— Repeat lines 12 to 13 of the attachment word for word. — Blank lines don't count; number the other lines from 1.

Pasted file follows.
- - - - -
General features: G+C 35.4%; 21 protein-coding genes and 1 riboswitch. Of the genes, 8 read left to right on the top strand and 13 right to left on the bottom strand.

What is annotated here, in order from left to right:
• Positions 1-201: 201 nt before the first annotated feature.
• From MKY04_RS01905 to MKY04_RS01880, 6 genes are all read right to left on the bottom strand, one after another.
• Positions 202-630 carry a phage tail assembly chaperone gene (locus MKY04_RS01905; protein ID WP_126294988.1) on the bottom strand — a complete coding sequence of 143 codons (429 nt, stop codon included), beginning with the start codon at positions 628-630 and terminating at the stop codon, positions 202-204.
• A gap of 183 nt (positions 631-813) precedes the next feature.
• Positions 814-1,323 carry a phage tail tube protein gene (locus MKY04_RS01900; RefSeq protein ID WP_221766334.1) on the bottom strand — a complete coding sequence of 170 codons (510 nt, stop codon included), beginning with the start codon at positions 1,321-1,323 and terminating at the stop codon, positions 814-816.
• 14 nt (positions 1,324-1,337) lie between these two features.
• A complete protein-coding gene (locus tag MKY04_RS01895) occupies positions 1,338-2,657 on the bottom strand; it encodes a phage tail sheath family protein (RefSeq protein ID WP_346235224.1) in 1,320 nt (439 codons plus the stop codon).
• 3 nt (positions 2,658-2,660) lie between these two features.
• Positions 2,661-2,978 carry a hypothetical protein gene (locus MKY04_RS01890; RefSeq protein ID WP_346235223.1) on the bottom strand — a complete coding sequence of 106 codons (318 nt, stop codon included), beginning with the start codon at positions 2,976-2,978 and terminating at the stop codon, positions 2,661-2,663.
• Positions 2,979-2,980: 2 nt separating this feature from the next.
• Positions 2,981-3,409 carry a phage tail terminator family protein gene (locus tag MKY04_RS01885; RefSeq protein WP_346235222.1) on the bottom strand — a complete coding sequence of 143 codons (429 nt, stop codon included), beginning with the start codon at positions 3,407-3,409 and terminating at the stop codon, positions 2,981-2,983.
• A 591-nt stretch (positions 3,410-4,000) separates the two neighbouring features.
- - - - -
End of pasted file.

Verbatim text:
• Positions 2,979-2,980: 2 nt separating this feature from the next.
• Positions 2,981-3,409 carry a phage tail terminator family protein gene (locus tag MKY04_RS01885; RefSeq protein WP_346235222.1) on the bottom strand — a complete coding sequence of 143 codons (429 nt, stop codon included), beginning with the start codon at positions 3,407-3,409 and terminating at the stop codon, positions 2,981-2,983.